A propos of “turning my Father’s house into a market” (John 2:16, referenced in the good Bishop’s sermon), the recent decision by Judge Ferris Lebous in the case of the Diocese of Central NY against Fr. Matt’s Church of the Good Shepherd (http://www.standfirminfaith.com/media/decision_and_order_03_20_09_good_shepherd.pdf) provides a textbook example of how to misconstrue motives. As I read the Judge’s rather cursory opinion, the parishioners of Good Shepherd are to be punished by further legal proceedings for having the temerity to decrease---nay, even withhold---their voluntary contributions to the Church while the Diocese sought to confiscate all of its property and assets in a lawsuit. The Judge says that he is “troubled” to find that parishioners stopped putting money into the collection plate beginning about April 2008, and that this decrease meant that the parish “was doing everything it could to spend down the assets, divert new income, and perhaps even actively interfere with the Diocese’s right of ownership.” (Bold emphasis added.)
Could any words more appropriately convey the sense of what Jesus was doing when he overturned the tables of the moneychangers and ordered the dovesellers to get out? Notwithstanding the Dennis Canon, which expressly states that all parish property is to be used for the benefit of the parish while it remains in ECUSA, Judge Lebous (and apparently the DCNY, which asked him so to find) thinks that a parish has no right to spend down its assets if parishioners stop contributing because the Diocese is suing them to get all their property. Instead, the poor parishioners must continue “business as usual"---making their Sunday contributions as though nothing was wrong---all the while that the Diocese plots how quickly it can take over everything they have.
Under this view, a parish is nothing more than a local business which finds itself on the “market” once the Diocese sues it, and must continue with its “business” as though nothing was wrong (pending its confiscation by the Diocese). But this “market” is completely rigged from the get-go by the Dennis Canon: “heads ECUSA/the Diocese wins, and tails you (the parish) lose.” So by all means, suckers, keep putting your money in the plate, otherwise the Court will see to it that you have to spend even more money to explain why you weren’t overjoyed to do so while you were being sued.
Not only that, but we will find you blameworthy of even daring to think that you might have a right to take certain property which you donated to the Church when the Court orders you out on just a few days’ notice. For that property was not donated to the parish, don’t you see? No, it was donated to the people who were suing you---because you are a Christian, are you not? You are supposed to give the people who are suing you the shirt off your back, and then to be ashamed that you didn’t think to leave them your coat, too.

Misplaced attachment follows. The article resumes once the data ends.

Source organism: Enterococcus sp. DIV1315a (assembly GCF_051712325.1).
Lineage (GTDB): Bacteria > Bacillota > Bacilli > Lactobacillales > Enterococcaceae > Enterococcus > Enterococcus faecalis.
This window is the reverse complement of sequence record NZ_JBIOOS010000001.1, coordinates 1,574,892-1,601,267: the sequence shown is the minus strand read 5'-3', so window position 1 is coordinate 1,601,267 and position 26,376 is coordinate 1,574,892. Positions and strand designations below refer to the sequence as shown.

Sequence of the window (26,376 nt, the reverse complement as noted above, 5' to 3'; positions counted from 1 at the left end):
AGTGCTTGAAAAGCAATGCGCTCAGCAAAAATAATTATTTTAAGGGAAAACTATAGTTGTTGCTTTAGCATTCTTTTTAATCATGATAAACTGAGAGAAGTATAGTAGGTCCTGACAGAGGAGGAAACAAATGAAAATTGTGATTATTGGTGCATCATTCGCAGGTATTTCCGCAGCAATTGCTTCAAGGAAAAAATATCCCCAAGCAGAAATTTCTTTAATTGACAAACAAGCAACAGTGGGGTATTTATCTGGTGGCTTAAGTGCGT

The problem with Judge Lebous’ thinking is that it requires Fr. Matt’s parishioners to live fully up to the Christian ideal while it rewards the DCNY for insisting on the terms of a very un-Christian, unilateral contract (once you join our church, all your property is ours when you leave) that the parishioners never knew about or assented to. (Cf. Bishop O’Neill in the recent Colorado case: “Oh, we don’t expect the average parishioner to know anything about the canons.") Well, Matt is fully up to the standard laid on him by Judge Lebous. If you want a perfect example of Christian charity while under siege for all that you have (and then some), you have only to read the letter Matt+ wrote to his parishioners (http://binghamtongoodshepherd.blogspot.com/2009/04/letter-to-church-of-good-shepherd.html) explaining why they had to hand over all the things they thought were theirs to control, and to let the Diocese have all that it wanted. Blessings upon you and your parishioners, Matt+ --- you have set an example for all Christians to emulate, and have demonstrated the simple truth of our fathers’ adage: “A good example is the best sermon.”
I want to particularly ask for prayer that we as a church, and me in particular, would be able to maintain a steady calm in the ongoing roller coaster of this legal mess. After an unhappily cold winter, and the pain of sudden loss, and the difficulty of a complete move in a short time, we are settling in brilliantly and contentedly to our new house and church. The swing set is up, the older children are eager to study and learn, Romulus has stopped asking to go home every day, the baby is her cheerful exhausting self, and we need to keep our eyes fixed forward, on Jesus, and on the work he is giving us to do. I need a super natural miracle to maintain a steady spiritual life as daily we continue in this battle waged against us.